DALTON: When I first met Ruth, and learned about CALA I was shocked that the production side of the industry was not standardized. So that’s what’s happening here—and that is so genius, and definitely the way of the future. It makes me a bit furious that this hasn’t been the case in the past. Imagine if you’re a factory on the other side of the world, receiving a tech pack from somebody on the other side of the world. It creates a lot of confusion and, honestly, it is a waste of time. So yes: what CALA is offering is going to improve the fashion industry—the production team, the shipping team, the accounting—especially for young designers.
GRUCA: The information is all saved together, it’s very organized. So it’s easy for production to go in and see exactly what it is you’re trying to create. Factories, are not trying to be creative at all, they just want all the information. So, to Hannah’s point, no one’s wasting time.
MACIAS: Fecal Matter alters and manipulates the body in mystifying ways, to the point where it looks unreal or virtually enhanced. What’s the challenge with translating virtual fashion to real life?
BHASKARAN: We’re pushing the boundaries of what is a human body. Through Photoshop, and through anything virtual, you’re really able to manipulate the body and clothing even. Creativity can be free virtually. But for us specifically, that has kind of hindered our creativity in terms of real life, because it’s so much easier to just create something virtually, and then let it live virtually. It is really important to do the work in real life. We actually do kind of live our free life in real life. We dress up. We love to live the fantasy.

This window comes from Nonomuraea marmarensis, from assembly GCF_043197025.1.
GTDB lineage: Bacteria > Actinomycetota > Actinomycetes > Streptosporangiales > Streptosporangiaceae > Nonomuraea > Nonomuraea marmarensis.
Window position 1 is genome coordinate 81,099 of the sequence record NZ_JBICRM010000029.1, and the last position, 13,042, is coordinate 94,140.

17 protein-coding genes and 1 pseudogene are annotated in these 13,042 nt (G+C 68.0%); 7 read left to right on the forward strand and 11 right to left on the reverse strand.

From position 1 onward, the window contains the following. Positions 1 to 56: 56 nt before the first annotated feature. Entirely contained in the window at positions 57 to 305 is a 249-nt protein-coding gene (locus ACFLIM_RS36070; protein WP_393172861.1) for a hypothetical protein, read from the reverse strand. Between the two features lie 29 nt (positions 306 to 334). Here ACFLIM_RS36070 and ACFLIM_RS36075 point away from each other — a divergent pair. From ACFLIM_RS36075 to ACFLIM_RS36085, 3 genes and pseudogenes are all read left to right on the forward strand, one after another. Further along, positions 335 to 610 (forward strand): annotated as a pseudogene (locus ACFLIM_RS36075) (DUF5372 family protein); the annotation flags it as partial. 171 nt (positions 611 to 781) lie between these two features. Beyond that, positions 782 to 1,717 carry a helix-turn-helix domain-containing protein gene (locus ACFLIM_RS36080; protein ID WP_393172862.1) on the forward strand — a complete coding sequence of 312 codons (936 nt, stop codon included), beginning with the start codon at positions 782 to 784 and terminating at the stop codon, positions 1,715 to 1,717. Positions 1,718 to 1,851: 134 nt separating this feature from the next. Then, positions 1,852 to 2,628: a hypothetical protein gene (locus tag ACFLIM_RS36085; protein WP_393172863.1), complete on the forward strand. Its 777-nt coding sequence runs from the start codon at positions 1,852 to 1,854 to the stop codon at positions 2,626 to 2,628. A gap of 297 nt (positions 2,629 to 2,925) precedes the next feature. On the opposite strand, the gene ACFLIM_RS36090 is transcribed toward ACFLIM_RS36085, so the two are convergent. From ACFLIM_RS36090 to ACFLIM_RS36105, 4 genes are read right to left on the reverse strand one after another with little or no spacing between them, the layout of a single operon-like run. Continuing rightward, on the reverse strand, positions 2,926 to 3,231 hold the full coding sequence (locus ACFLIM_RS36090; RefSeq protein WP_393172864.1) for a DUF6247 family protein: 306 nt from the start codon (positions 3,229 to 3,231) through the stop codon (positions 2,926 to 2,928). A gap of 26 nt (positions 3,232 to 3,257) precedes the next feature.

GRUCA: I think your designs, and the world of Fecal Matter, are born in the virtual world, but then you actually bring it to real life, in a way that I’ve never seen anybody else do, ever. We’re seeing this trend with designers where they’re doing these virtual fashion shows, they’re building these other worlds where their models live, and maybe that’s how they show off the clothes. You guys are starting there, but then bringing it to reality.
DALTON: A big reason why we do it is because it is really empty and disposable if you only do it virtually—there isn’t that impact if you do it in real life. We’re trying to give hope to a lot of people in the world that feel like reality is never going to be free enough or accepting of who they want to be.
BHASKARAN: So instead, those people just live this fantasy in their head, but they never actually live it in real life.There’s a lot of security from living virtually. We focus on brining these fantasies to life because, not only does it help us feel like we’re doing something that has more weight and something that is powerful, but we also can definitely notice that it has an impact on communities and the people around us.
MACIAS: The fact that CALA and Fecal Matter are sort of coming together at this time, it feels like an open door for so many other people to expand their imaginations beyond just a virtual world.
BHASKARAN: We like to do things our own way. As a brand we’ve always done things independently. The hardest part of doing things independently and doing things your own way, is that you kind of miss out on a lot of the resources that you can get if you did do things with everybody else. That’s something that I think is important for a lot of designers, having the opportunity to do things their own way.
GRUCA: We want to be democratic. It shouldn’t be the people with the money, connections, or investors that succeed. It should actually be the most talented. It should be the people that have the community, and know how to speak to it, and have designs. We just want to create something that allows fashion to become as easy as painting a painting. Then let the world decide who should be making the most money. It’s just been too hard and we need to give a level playing field to everybody, and equip them with the exact same tools.
MACIAS: That’s sort of a radical, but very timely outlook on fashion. So is Fecal Matter already working on having clothes made through CALA?
DALTON: We’re just starting and getting that jush together. [Laughs] It’s all very exciting.
MACIAS: One more thing guys, that Britney Spears mix. Insane.
GRUCA: Oh my God, the imagery too. Oh my God. I love her as Hannah.
DALTON: Glad you like it.